Botox: Everything You Need to Know

Botox

Botox, also known as Botulinum toxin, or onabotulinumtoxinA is a material that has been known for over a century. Initially, Botox was used for lazy eye, a condition known medically as strabismus, and inability to move eyelids, also called blepharospasm. It was approved in 2002 for improving and relaxing frown lines in the area between the eyes on the forehead.  It has since been used successfully in million cases.
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Also, Botox was approved in 2004 for excess sweating (hyperhidrosis), and Botox was approved for the treatment of migraine headaches in 2010. A common misapprehension is that Botox paralyzes the muscles in the face. This can be a possibility, but in extreme cases, where large amounts is used.

How to Prepare Before a Botox Injection

Botox is in form of a crystalline substance from the manufacturer. However, it has to be reconstituted with saline or another liquid. Practitioners add varying amounts of liquid when reconstituting it. Although there is no right or wrong amount of liquid to add, most physicians add about 2 mL-3 mL (about a half a teaspoon) of liquid to each vial. Some add quite a bit more, which can lead patients to think they are getting more Botox when, in reality, they are getting the same or less amount of Botox than samples reconstituted in a stronger way. It is the total dose of medication that gives the desired result, not the volume of liquid used.
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The Botox Procedure

To begin the Botox procedure, the patient is placed in a slightly raised position on the exam table, and the areas to be injected are cleansed with a nonalcohol cleanser. A topical anesthetic is then applied before the Botox is injected into the desired areas. Typical injection patterns include about four or five areas on each side of the forehead and two or three areas on either eye area. More areas can be injected by skilled physicians, depending on the type of wrinkles. If an area appears to bleed after the injection, pressure will be applied.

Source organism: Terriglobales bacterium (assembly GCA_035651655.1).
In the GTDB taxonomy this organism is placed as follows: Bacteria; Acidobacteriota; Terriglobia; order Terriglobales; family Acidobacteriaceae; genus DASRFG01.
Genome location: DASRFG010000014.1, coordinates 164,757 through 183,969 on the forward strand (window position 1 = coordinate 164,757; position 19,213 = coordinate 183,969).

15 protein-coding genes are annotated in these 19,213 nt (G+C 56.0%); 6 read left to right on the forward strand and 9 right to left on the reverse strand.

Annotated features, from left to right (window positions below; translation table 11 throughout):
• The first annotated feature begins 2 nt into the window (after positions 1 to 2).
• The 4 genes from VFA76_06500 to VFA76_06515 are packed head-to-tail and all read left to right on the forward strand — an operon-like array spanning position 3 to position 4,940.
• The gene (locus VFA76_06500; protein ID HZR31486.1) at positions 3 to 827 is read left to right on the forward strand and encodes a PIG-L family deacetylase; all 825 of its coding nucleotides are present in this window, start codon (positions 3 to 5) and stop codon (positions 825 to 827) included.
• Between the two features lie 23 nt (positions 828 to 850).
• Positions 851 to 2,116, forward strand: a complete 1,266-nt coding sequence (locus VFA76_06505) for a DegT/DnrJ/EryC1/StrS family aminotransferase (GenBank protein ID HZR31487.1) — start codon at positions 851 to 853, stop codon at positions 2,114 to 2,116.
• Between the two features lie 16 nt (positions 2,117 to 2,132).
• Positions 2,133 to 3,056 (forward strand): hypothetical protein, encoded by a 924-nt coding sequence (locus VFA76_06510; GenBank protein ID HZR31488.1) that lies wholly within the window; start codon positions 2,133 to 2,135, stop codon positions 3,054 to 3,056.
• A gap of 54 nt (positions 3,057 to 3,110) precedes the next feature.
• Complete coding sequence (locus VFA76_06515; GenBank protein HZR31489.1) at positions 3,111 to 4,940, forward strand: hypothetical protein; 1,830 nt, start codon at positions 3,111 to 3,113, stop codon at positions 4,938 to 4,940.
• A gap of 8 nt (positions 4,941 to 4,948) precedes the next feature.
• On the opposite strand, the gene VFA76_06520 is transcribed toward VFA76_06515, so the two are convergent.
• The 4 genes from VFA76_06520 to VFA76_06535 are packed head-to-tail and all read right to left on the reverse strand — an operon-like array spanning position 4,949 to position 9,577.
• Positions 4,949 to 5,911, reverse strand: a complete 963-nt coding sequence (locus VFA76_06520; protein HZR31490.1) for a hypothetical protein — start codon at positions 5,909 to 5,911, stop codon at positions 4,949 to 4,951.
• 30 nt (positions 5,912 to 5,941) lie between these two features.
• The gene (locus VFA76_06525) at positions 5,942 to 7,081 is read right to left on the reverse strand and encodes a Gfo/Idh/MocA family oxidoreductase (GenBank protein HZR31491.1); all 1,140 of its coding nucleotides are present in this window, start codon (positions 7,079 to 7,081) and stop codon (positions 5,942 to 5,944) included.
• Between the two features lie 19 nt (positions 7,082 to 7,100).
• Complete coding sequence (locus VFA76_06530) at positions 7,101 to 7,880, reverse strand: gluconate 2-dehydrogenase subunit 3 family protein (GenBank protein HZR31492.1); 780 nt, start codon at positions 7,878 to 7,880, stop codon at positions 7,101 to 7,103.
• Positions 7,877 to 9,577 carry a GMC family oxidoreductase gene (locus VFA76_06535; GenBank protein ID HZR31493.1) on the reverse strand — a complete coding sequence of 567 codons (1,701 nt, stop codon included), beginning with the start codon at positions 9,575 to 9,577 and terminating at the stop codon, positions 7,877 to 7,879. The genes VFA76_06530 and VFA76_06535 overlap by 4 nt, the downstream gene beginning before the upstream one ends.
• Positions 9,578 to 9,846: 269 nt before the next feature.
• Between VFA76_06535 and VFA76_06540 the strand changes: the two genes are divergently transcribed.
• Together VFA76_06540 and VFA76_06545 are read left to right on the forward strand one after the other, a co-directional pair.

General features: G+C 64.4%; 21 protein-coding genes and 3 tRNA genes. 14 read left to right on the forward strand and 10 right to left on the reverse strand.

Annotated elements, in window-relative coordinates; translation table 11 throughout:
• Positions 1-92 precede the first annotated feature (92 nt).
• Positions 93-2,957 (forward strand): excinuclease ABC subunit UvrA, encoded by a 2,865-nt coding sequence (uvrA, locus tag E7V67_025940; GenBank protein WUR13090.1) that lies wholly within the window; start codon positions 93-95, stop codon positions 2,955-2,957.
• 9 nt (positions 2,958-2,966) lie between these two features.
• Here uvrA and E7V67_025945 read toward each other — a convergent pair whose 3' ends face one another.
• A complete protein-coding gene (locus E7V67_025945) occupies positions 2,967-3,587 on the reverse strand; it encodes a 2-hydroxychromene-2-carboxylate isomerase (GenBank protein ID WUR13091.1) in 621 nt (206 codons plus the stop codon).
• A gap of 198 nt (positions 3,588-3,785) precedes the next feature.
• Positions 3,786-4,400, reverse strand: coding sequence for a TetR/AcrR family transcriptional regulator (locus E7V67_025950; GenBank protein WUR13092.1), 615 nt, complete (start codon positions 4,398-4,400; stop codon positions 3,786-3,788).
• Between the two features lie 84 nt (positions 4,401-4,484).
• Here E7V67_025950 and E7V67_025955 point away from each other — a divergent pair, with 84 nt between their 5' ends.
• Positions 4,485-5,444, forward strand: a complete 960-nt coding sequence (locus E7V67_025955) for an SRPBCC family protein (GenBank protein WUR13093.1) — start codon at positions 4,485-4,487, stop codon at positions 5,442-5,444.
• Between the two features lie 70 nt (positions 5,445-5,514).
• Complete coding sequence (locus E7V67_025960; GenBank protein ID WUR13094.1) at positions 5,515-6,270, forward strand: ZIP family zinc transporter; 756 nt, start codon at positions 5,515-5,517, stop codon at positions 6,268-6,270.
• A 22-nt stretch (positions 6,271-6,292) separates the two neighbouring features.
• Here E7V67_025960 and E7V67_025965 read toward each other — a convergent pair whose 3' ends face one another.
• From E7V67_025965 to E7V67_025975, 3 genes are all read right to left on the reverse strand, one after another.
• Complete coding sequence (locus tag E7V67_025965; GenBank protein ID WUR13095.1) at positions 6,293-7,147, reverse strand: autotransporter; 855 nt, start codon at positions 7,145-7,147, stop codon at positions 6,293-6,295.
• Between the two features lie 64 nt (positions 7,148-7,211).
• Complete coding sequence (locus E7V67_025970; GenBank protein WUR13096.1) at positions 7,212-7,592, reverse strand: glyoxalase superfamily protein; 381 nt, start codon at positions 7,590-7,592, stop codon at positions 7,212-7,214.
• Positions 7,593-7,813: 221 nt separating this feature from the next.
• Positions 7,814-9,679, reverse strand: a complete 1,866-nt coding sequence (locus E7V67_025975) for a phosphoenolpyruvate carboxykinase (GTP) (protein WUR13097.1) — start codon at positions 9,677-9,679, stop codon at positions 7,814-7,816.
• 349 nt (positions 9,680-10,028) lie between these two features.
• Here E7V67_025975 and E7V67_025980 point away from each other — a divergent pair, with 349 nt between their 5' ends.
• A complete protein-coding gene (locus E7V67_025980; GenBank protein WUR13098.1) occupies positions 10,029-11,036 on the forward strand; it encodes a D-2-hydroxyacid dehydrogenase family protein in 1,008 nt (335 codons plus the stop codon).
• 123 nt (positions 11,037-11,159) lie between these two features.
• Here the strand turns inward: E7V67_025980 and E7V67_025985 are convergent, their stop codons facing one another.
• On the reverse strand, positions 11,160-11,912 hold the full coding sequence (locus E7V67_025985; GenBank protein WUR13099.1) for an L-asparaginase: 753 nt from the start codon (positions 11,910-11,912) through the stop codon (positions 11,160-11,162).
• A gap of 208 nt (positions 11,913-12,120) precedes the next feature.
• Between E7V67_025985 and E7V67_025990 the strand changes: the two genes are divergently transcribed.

What Happens After the Botox Procedure?

After the procedure, the patient will usually lay upright or semi-upright on the exam table for about two to five minutes to make sure he or she is okay. Practitioners do warn patients to avoid lying down for two to four hours. The patient should avoid taking aspirin or ibuprofen to ease discomfort associated with bruising.
Physicians warn the patients to avoid using the affected muscles during the next several days and to avoid vigorous activity for several hours later because of risk of bruising.

What to Expect from Botox

After the Botox procedure, the results will become evident within three to 10 days. Photographs will be taken before the procedure so that patients can check their results. It is surprising to see how many people do not recall how they looked before the procedure and are amazed at the difference when shown a picture.
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The patient should note that Botox does not really erase lines but relaxes them. This causes deeper lines to appear slightly less deep
The patient may need to have additional procedures, such as the use of filler substances to plump up the wrinkles that are now relaxed. Botox procedure may have to be done about two or three times in order to have best results. The area of the crease between the eyes is a predominantly ideal area for Botox use in conjunction with filler as these fixed wrinkles don’t always respond to Botox alone.

Risks and Side Effects of Botox Injections

For Botox procedure, the risks are very minor. The main risks may include:
  • Flu-like illness
  • Headache
  • Pain
  • Drooping eyelid or eyebrow area
The practitioner may need to examine the patient’s lids before injecting Botox because the patient may not be a good candidate if he or she has an extremely droopy lid. Ptosis, also called severe drooping of the eyelid, can occur in up to 5% of patients but is very rare.
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It is possible for the botulinum toxin to travel back to the central nervous system, a condition called retrograde botulinum toxin transmission. This can lead to long-term damage. Studies done in Italy by Flavia Antonucci have been mainly on a raw form of the toxin and not any of the commercially available preparations.

When Will Results Become Noticeable?

The results usually start to be noticed within three to 10 days or even sooner. They tend to last in most people for up to three or four months. As time passes, the muscle activity will gradually return to normal. Additionally, other areas may return to activity over time, depending on the amount injected. Filler injections like Restylane, Perlane, or Juvederm tend to last roughly six to 12 months, depending on the amount used. Also, Botox results can vary depending on who is performing the injection on the patient. It is very important to go to a physician who is experienced at performing this procedure.
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When to Seek Medical Care

It is best to seek medical care if you notice the following signs after a Botox procedure:
  • Droopy eyelid
  • Rashes
  • Difficulty breathing
  • Bruises that last longer than two weeks
Bruises generally disappear within one to two weeks after the procedure.

Disclaimer: The content provided on healthdiary365.com is purely informative and educational in nature and should not be interpreted as medical advice. Please use the content only in consultation with an appropriate certified medical doctor or healthcare professional.

 

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